As parents, it is hard to see our kids not succeed at something. I think it hurts us sometimes as much as it hurts them. Helping them see how failure is all part of the learning process, however, is key to them learning to persist in the face of discouragement.

I have faced this issue recently with my 6-year-old son who is learning to play chess. He's just starting so he is not as good as some of his friends at school. He is very competitive and wants to win so badly. I have actually heard him say things like, "I am just no good at chess" or "I never win at anything." I knew I had to intervene before that "fixed" mindset took hold in his mind. I started a discussion with him of how we have to persist to learn a new skill, etc. I think some of my words sunk in with him, but now that I know this research, I have a better idea how to address this issue in the future.

As always, our kids learn more by our actions than through our words. This research clearly shows that children pick up and internalize our feelings about failure and its role in our life. With my son, I pointed out several examples in my own life when I failed at something and what I learned from it and was able to move on in a more productive way. I think he understood, but it's an ongoing process of helping our children respond to the challenges they face in life.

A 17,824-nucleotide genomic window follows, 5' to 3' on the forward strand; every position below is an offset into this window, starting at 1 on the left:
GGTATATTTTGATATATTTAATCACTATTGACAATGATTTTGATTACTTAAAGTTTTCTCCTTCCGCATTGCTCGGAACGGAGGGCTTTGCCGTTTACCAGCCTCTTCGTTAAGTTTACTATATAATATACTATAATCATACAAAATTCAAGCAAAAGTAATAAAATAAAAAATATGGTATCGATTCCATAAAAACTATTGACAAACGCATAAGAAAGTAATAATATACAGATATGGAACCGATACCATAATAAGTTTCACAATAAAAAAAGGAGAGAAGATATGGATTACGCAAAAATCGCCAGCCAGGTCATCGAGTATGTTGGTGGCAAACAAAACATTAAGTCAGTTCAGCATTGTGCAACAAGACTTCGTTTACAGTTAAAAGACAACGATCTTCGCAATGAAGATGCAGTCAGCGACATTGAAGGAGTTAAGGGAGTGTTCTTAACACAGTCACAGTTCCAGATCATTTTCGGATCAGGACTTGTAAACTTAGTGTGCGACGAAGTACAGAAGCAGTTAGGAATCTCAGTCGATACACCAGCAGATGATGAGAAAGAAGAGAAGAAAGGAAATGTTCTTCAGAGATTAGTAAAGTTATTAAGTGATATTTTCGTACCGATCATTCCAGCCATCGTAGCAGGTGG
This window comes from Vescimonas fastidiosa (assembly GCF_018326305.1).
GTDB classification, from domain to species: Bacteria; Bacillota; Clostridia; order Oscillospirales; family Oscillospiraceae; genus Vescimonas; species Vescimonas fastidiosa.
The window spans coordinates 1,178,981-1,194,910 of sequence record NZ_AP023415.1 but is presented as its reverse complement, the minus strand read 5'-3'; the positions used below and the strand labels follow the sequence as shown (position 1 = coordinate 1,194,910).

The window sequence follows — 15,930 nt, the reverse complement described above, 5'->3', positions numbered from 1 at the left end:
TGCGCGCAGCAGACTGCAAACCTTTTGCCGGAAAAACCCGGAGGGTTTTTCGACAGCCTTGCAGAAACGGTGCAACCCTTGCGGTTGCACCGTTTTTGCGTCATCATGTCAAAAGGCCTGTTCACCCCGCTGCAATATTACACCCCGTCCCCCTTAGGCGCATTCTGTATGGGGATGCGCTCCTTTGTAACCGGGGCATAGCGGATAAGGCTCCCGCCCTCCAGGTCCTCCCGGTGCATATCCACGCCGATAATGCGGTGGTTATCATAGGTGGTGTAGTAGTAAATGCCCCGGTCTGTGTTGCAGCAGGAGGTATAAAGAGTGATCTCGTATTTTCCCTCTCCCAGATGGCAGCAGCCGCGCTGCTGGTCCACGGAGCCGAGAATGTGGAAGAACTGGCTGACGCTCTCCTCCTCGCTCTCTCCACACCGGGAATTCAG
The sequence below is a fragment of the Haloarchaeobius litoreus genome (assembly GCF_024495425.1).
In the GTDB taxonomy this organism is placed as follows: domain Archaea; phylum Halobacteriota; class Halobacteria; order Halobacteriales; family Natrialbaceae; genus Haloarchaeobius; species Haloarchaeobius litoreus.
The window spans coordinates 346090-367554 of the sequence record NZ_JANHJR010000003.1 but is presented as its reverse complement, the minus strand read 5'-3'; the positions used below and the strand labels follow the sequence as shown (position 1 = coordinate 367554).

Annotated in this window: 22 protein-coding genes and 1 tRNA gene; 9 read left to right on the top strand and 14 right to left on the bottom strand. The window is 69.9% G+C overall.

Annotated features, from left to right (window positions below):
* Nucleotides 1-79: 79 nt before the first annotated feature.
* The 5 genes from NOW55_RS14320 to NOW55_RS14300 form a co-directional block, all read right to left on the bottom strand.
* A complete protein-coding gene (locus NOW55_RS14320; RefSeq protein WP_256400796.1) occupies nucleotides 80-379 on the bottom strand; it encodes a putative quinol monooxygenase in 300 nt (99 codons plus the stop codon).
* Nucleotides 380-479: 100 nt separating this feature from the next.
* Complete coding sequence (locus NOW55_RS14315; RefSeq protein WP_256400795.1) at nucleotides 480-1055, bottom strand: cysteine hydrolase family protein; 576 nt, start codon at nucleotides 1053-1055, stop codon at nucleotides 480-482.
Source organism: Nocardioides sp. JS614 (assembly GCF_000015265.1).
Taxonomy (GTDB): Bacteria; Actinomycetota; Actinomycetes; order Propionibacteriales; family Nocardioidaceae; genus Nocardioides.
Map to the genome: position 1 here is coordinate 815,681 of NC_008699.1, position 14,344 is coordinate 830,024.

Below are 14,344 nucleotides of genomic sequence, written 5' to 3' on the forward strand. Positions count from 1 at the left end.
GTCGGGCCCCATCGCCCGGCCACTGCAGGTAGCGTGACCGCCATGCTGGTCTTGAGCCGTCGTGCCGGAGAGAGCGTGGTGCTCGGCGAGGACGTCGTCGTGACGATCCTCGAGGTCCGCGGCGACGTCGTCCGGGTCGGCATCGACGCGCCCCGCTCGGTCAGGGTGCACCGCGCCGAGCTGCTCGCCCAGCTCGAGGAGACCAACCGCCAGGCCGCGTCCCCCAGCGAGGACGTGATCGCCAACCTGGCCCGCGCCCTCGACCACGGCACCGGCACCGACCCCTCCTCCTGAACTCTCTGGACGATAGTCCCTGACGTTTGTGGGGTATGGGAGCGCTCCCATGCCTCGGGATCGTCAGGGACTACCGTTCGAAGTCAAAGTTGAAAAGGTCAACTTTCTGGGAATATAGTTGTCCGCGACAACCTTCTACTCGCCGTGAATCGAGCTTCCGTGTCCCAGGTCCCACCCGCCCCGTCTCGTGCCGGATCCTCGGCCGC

In our ultra-competitive world where status and success seem like the ultimate goal in life, it's just as important to learn how to fail with grace.


Lyrics credit




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Thursday, December 15, 2016

Parents Grow, Too




We parents sometimes seem to get over-occupied with monitoring our children’s inches and ounces while guiding their steps in the social, emotional,  linguistic, cognitive and whatever-else department. Our efforts to safeguard our offspring’s steady growth in all areas may be so much on our minds that we forget that we, their parents, grow too.

Eight stages


Developmental psychologist Erik Erikson proposes a sequence of eight stages from infancy to adulthood (1). In his theory, successful completion of each stage results in the acquisition of a basic virtue, going from hope, will, purpose, competency, fidelity (infancy through adolescence) all the way to love, care and wisdom (young adult through maturity).

So there you have it! Even though, to us parents, young adulthood might seem the end station of our children’s growth, development goes on after that. Life does not stop challenging us when we reach our twenties. As we move from young adulthood to middle age and beyond there are more stages of growth to go through.

Overlapping development


Now comes the interesting part for us, parents: our kids’ and our own development overlap. While our offspring is moving through the first five stages of life, we, their parents, move through stages six and seven. And it is these two stages that we are looking at here. These two stages, six and seven, invite us to acquire the virtues of love and care.